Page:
A couple years ago, one of my blog colleagues wrote on the residency rules regarding tax free saving accounts (TFSA’s). Generally, as an owner of TFSA, if you leave Canada, the accumulated funds may remain in the TFSA without Canadian tax consequences. You can’t make any further contributions but you can make withdrawals. The penalties for not abiding by the non-residency contribution rules are severe – essentially 1% per month for each month after non-resident contributions are made until the excess contribution is withdrawn or the date non-resident becomes a Canadian tax resident, whichever is the earliest. You also run the risk of incurring equivalent (and additional) penalties for over-contributions (in excess of contribution room availability).
I have been consulted on this issue on a number of occasions and what I find typically is the taxpayer (who was often headed out of the country for a short term contract and planning to return to Canada at some point ) had relied on inadequate advice from a 3rd party, often from a financial advisor who was not aware of the non-residency rules and encouraged the taxpayer to continue to make contributions while non -resident.
There has been a recent development on this issue. The Federal Court of Canada (Ifi vs Canada (Attorney General)2020 FC 1150) was asked to perform a judicial review in a case where the Canada Revenue Agency (“CRA) denied relief of tax penalties on non-resident and over contributions while the taxpayer was a non-resident.
In 2009, the taxpayer over contributed to her TFSA and upon notification from the CRA, she paid a small of amount of tax as a result. In 2010, she emigrated from Canada and continued to contribute to her TFSA including a significant contribution in 2014 , apparently on the advice of her bank representative. In 2018, she learned that she was incorrectly advised, emptied and closed her TFSA, and requested that the CRA waive her penalties. All requests to the CRA were denied.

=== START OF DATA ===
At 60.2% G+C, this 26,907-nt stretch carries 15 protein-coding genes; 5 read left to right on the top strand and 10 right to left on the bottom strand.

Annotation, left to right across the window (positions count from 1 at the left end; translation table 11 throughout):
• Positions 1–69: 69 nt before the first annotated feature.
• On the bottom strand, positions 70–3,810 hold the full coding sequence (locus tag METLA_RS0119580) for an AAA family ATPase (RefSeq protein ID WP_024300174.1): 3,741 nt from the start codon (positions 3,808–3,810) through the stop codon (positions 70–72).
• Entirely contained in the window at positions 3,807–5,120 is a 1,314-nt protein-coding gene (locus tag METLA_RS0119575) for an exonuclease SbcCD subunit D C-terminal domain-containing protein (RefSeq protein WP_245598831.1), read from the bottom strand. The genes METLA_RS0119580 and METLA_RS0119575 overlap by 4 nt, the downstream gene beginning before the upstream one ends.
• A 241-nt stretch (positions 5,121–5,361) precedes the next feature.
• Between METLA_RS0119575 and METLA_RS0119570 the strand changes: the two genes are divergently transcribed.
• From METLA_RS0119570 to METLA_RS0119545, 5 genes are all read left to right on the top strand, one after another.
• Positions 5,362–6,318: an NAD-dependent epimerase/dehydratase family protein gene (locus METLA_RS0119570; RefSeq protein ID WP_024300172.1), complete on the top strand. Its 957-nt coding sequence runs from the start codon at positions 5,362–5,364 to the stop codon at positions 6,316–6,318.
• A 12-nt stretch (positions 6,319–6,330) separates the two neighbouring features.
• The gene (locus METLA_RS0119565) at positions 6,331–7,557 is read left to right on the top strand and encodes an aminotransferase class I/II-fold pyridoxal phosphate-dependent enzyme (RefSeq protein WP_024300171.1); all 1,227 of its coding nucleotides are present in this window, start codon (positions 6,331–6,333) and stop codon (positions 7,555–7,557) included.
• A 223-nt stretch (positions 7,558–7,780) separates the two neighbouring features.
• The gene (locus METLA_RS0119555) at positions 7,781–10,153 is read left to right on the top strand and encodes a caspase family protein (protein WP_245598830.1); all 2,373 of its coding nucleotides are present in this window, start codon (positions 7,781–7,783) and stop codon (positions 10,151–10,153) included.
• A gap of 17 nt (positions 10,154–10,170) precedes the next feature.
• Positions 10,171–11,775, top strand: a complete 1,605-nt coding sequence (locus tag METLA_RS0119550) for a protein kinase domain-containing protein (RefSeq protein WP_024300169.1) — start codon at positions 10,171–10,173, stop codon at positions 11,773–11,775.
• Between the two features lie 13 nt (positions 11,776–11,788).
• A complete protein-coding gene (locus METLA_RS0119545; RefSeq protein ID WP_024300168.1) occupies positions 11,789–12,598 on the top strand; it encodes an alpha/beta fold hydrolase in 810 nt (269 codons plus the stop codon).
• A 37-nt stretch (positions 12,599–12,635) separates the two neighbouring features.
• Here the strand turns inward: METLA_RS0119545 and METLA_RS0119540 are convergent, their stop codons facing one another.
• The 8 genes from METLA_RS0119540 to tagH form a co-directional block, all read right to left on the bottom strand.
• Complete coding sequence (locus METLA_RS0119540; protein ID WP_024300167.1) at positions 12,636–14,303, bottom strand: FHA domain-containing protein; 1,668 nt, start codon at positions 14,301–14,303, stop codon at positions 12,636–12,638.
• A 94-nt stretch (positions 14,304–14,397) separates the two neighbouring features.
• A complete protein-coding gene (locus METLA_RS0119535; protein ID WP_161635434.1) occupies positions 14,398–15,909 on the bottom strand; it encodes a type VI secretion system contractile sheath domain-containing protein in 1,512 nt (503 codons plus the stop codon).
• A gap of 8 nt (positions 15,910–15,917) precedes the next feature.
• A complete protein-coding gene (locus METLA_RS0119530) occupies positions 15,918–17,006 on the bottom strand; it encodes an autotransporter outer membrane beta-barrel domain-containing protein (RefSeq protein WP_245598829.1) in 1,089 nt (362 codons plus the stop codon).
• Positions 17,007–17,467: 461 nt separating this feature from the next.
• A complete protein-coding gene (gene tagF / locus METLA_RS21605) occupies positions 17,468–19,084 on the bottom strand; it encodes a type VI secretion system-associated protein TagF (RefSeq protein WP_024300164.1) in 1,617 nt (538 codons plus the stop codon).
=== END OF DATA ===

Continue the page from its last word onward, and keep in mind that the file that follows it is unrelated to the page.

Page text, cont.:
The Court found for the taxpayer because in the Court’s opinion, the denial was not reasonable. The CRA based the denial on the letter it issued in 2009 regarding the over-contributions as a basis for denying her relief for the penalties imposed on contributions made as a non-resident. This was a different error (and not necessarily an unreasonable one in the Court’s opinion) and the matter was returned the CRA for a redetermination.
There is a process for requesting waiver of taxes on excess TFSA contributions on the CRA website. While the CRA is not obligated to legally to waive the penalties, it has the discretion to waive penalties if in its opinion, it resulted as a consequence of a reasonable error and action was taken immediately to correct the matter. Hopefully this Court case can be used to help some taxpayers thru this process.
Happy Reading and stay safe.